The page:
The Privacy BlogPrivacy, Security, Cryptography, and Anonymity

Archive for June 2010

Lawmakers To Introduce New Internet Privacy Bill : NPR

Rick Boucher (D-VA) has released draft legislation to significantly increase required privacy notifications for Internet users.

Many websites are fighting the proposed bill, claiming it would hurt their business. I am unsympathetic to complaint that their business would suffer if people actually knew what they were doing with your information. Given that this would apply to all websites, if a policy is no worse than average it should not drive people to other sites.

I would very much like to see the market start to enable competition on the basis of privacy policies.

We shall see how this actually turns out once it has been through the sausage making process. My experience is that most bills about technology end up doing more damage through unintended consequences than they actually help.

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The European Parliament appears to be trying to create a regulation to require search engine companies to retain total information about their user’s searches for a period of years. If you are in the EU area, I strongly encourage you to reach out to fight this.

Declaration29: “A group of members of European Parliament is collecting signatures for a Written Declaration that reads: ‘The European Parliament […] Asks the Council and the Commission to implement Directive 2006/24/EC and extend it to search engines in order to tackle online child pornography and sex offending rapidly and effectively’.

The Data Retention Directive 2006/24/EC requires that details on every telephone call, text message, e-mail and Internet connection be recorded for months, for the entire population, in the absence of any suspicion. As to what is wrong with data retention please refer to DRletter. The Written Declaration even wants to extend data retention to search engines, meaning that your search terms could be tracked for months back.

The proposed declaration has been signed by 371 MEPs (list of names here) – and thus reached the 368 members needed to pass it. Many MEPs signed because of the title of the document (‘setting up a European early warning system (EWS) for paedophiles and sex offenders’), not knowing that they are endorsing blanket data retention as well. More than 30 MEPs decided to withdraw their signature, one even on the day of adoption.”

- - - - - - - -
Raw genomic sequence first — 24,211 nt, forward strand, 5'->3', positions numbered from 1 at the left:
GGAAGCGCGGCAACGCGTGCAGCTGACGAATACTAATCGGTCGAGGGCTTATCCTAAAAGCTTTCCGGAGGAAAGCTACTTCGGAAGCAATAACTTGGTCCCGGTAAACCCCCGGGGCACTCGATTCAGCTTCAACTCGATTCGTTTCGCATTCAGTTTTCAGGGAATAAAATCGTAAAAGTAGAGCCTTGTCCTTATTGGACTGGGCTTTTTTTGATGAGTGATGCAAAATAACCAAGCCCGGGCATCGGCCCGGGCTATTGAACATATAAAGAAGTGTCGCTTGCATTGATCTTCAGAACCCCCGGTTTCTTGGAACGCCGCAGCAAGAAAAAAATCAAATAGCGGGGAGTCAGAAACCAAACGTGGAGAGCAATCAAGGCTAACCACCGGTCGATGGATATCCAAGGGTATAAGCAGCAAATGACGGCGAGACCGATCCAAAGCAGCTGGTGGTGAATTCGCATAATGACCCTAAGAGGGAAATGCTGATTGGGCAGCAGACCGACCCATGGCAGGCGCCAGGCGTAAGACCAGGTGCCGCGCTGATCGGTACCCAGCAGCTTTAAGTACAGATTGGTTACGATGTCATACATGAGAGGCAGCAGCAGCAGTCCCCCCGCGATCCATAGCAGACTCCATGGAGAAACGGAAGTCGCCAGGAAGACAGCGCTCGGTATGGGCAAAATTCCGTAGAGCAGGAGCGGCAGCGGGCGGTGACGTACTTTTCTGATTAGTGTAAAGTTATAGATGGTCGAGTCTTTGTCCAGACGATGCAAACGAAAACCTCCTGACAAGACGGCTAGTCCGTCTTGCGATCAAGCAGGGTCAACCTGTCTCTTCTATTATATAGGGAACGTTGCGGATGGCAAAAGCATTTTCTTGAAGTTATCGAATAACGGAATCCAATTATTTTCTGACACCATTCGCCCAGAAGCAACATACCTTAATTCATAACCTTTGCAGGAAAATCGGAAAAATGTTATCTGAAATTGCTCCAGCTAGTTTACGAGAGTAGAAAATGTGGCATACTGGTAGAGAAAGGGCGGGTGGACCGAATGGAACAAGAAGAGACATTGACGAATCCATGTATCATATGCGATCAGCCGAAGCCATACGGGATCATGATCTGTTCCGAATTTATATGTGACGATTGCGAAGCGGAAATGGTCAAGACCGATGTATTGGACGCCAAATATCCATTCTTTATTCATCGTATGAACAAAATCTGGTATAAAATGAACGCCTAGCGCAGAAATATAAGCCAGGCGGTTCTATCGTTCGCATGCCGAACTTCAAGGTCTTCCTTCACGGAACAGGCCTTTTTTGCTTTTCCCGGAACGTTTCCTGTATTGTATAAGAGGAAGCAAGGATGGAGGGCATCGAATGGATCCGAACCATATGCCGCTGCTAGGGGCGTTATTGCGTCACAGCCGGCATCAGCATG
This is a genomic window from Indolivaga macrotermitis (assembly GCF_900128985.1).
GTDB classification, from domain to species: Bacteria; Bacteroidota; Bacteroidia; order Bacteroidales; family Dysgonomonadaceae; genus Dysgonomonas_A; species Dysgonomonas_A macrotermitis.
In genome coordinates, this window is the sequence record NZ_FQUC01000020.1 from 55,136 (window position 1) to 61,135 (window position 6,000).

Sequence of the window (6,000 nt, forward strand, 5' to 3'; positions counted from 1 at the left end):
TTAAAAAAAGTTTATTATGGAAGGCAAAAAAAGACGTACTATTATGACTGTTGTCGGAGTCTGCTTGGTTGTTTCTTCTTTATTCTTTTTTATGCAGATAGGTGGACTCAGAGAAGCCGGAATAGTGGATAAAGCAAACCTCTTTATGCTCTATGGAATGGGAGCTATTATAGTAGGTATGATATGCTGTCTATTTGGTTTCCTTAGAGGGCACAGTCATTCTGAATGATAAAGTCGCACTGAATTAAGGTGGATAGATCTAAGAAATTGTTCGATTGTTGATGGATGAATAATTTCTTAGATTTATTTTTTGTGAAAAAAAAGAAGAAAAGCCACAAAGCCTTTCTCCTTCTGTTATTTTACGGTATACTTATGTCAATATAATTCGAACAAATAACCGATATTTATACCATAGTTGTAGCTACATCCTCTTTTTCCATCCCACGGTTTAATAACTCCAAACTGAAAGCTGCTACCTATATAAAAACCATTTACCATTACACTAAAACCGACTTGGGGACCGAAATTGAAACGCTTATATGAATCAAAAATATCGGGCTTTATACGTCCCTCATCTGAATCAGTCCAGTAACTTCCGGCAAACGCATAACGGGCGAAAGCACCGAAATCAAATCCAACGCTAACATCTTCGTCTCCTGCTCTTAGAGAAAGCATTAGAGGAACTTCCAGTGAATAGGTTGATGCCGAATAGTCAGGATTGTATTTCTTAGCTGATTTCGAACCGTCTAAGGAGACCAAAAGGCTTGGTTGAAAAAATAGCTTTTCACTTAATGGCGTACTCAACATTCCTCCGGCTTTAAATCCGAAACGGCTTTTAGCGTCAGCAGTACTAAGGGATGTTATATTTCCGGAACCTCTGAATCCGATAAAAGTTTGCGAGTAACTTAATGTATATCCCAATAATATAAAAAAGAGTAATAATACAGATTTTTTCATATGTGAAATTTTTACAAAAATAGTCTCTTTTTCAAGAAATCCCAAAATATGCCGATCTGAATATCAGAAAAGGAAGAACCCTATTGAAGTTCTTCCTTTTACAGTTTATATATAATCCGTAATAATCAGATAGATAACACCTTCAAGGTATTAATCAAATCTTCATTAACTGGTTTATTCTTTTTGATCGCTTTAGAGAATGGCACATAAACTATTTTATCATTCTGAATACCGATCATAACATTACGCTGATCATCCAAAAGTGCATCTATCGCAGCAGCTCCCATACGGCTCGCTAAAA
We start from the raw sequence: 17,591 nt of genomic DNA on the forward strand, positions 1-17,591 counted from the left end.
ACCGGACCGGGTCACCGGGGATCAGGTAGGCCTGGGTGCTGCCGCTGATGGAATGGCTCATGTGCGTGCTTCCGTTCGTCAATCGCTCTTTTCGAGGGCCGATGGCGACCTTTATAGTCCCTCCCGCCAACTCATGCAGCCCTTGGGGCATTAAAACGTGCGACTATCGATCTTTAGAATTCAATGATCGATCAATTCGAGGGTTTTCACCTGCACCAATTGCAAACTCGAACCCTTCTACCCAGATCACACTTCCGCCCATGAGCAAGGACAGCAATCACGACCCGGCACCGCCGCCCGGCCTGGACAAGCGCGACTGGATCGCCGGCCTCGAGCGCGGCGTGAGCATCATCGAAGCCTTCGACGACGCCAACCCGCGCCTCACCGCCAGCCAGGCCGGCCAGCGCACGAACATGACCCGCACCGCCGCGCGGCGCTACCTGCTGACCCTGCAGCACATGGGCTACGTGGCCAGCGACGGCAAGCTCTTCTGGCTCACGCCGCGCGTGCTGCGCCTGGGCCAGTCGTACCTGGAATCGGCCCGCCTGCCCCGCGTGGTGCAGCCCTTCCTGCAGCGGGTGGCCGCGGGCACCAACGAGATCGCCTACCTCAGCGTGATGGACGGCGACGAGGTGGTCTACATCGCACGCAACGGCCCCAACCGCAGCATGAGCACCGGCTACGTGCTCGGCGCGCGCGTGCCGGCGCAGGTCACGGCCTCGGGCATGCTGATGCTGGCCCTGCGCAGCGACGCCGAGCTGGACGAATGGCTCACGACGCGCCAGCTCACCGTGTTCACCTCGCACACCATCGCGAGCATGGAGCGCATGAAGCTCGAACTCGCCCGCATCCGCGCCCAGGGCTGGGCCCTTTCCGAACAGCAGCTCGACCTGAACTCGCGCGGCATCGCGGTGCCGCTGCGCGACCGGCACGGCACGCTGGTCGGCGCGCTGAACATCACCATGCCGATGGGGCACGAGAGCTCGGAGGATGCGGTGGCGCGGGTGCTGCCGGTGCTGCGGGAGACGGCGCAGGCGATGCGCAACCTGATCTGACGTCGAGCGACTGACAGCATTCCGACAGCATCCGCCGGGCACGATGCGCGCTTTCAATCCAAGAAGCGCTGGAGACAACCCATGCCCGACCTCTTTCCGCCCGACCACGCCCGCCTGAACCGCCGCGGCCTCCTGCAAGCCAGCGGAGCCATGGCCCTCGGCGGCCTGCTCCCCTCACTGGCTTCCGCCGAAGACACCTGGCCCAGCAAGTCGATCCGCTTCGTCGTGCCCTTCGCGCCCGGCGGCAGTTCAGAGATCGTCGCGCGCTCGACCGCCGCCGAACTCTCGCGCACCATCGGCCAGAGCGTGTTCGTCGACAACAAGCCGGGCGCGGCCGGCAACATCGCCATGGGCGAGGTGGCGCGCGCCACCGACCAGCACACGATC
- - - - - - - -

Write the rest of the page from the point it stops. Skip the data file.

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This Article on is about an initiative by Juniper Networks in collaboration with Feeva to sell a new tracking technology to ISPs.

The enhanced router would be sold to ISPs and will automatically insert your ZIP+4 into HTML headers. This will allow marketers to have much more accurate information about the user’s physical location.

They claim that the “consumer is not in any way stripped of their privacy” but fail to actually explain how that is the case. The point is for ISPs to get a piece of the advertising pie. The ZIP will be encoded, not sent in the clear, but will be available to some undefined set of “trusted third parties”. That does not give me much comfort.

I have seen many examples of websites which charge different prices based on where you live, or otherwise restrict access to web pages. This kind of targeting does not help me at all. If I want to be located, I have many ways of explicitly telling the site where I am.

This is another example of why you can’t trust your ISP. Their interests are not the same as yours. They have a strong incentive to track and monetize your activity.

Fortunately it is easy to take back control. If your traffic is encrypted within a VPN, then the ISP will be unable to insert this information. It gives you the absolute ability to enforce your own “opt out” even if the ISP does not want to give you the option. Anonymizer Universal(TM) provides an easy tool to accomplish this.


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Many sites, including the Los Angeles Times are reporting on a change to Apple’s privacy policy that allows collection and sharing of “anonymous” location information. The only way to prevent this seems to be completely disabling location services on the iPhone.

It appears that Google’s privacy policy allows a similar level of information collection.

Much of the chatter I have seen about this issue talks about targeted advertising and user tracking. While I have no doubt that both companies are very interested in doing that I don’t think this particular disclosure is about that. Message targeting is more likely to happen within applications where the user has granted explicit permission to push location based advertising and alerts.